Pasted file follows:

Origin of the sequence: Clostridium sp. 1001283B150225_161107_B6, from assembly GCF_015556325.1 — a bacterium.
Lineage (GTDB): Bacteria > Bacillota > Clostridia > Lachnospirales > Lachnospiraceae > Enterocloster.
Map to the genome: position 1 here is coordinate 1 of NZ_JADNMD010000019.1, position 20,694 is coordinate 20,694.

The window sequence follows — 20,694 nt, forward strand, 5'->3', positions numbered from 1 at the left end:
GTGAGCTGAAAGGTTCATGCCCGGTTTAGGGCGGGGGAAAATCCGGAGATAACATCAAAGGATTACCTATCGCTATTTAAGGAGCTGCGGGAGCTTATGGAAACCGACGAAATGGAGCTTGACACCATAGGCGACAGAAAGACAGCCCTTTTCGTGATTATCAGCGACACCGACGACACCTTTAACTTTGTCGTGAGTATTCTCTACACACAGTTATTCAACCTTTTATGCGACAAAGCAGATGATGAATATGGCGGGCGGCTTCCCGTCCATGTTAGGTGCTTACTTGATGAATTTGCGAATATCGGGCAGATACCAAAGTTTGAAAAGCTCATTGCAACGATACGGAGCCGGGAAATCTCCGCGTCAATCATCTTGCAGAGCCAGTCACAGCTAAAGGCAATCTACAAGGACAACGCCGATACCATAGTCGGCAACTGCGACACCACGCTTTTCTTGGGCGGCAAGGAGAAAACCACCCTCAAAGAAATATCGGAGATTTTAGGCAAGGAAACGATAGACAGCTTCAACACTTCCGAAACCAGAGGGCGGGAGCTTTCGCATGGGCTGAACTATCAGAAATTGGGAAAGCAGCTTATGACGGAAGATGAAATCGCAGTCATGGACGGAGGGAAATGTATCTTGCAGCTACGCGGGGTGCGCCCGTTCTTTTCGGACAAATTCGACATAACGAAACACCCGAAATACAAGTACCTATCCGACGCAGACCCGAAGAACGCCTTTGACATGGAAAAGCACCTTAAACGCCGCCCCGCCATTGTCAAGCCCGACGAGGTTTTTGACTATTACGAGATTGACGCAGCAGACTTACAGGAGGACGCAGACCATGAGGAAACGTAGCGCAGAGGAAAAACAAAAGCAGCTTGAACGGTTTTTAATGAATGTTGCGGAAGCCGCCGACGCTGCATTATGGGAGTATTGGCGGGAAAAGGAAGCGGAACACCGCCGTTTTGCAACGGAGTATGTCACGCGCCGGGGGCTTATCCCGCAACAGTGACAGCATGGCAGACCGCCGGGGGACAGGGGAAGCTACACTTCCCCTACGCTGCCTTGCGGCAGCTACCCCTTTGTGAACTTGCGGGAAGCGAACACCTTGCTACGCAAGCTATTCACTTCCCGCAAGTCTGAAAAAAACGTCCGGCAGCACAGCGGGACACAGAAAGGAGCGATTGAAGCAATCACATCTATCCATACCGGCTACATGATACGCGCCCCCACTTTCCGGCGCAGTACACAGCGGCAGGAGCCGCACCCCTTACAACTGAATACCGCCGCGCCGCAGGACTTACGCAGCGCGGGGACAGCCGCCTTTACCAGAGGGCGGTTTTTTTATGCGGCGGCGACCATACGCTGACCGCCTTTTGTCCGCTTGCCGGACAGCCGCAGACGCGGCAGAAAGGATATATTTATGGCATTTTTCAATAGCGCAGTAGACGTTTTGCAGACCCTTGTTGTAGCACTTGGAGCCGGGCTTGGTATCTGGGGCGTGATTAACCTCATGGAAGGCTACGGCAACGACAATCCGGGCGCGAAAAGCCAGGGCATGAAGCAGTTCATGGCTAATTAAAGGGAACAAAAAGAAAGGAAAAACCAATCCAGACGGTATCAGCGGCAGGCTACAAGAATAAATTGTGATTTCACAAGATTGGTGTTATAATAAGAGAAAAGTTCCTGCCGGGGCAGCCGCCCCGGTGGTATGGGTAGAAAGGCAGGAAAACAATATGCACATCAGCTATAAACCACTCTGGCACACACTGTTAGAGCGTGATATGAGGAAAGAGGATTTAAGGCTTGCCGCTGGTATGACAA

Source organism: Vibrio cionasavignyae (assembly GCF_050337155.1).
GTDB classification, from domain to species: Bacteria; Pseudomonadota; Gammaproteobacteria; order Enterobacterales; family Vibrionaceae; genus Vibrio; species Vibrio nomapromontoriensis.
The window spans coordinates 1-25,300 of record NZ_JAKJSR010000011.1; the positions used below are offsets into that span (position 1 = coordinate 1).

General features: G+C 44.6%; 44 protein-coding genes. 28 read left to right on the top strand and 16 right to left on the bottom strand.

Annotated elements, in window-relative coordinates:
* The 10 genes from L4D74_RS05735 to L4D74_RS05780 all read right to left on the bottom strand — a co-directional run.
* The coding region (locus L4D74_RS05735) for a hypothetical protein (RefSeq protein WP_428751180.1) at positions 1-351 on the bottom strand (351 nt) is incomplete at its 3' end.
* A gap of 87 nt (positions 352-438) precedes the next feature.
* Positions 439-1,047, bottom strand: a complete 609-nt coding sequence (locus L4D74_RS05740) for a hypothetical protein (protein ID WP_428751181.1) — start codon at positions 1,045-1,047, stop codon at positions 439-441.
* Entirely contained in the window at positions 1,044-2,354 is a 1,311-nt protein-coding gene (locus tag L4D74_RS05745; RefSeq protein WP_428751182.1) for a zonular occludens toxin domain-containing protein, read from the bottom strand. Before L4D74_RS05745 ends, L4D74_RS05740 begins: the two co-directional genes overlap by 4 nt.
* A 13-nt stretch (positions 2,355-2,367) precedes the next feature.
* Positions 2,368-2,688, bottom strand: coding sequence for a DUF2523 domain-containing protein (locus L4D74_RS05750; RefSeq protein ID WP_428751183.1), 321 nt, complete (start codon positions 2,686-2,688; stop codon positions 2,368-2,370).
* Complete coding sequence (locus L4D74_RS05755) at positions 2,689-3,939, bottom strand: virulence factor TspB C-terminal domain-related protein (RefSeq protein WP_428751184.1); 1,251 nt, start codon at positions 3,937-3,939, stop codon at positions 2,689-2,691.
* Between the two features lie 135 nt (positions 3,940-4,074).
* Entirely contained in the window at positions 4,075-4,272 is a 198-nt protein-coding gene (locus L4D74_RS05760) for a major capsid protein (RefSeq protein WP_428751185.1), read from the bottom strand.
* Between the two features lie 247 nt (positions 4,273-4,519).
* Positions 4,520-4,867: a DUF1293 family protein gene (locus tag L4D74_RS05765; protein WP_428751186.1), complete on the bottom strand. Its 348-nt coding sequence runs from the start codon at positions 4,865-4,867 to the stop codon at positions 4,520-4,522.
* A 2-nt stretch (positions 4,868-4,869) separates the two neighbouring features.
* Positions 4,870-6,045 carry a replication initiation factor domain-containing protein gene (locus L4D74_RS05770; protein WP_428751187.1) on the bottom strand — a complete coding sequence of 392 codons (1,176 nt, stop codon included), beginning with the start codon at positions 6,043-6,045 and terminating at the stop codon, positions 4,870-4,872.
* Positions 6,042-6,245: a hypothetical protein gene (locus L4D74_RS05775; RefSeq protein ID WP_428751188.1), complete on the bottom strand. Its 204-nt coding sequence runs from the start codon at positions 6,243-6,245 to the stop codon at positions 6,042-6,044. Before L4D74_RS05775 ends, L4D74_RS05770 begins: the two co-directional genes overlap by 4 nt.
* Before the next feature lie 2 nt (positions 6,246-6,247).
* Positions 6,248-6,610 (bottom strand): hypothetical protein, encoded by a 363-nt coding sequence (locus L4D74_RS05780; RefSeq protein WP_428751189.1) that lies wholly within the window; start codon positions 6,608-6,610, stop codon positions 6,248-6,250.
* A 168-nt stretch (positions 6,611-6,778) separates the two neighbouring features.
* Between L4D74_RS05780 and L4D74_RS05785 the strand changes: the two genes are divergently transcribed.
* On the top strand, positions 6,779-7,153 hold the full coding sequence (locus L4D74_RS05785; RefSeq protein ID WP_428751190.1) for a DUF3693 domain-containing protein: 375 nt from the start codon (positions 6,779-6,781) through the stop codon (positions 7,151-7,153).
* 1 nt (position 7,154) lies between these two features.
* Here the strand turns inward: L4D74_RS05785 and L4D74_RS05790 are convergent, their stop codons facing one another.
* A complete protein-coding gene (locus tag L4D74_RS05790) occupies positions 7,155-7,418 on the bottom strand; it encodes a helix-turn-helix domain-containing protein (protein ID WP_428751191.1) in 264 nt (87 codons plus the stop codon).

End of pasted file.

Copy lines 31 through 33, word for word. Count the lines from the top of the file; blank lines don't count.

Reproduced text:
* 1 nt (position 7,154) lies between these two features.
* Here the strand turns inward: L4D74_RS05785 and L4D74_RS05790 are convergent, their stop codons facing one another.
* A complete protein-coding gene (locus tag L4D74_RS05790) occupies positions 7,155-7,418 on the bottom strand; it encodes a helix-turn-helix domain-containing protein (protein ID WP_428751191.1) in 264 nt (87 codons plus the stop codon).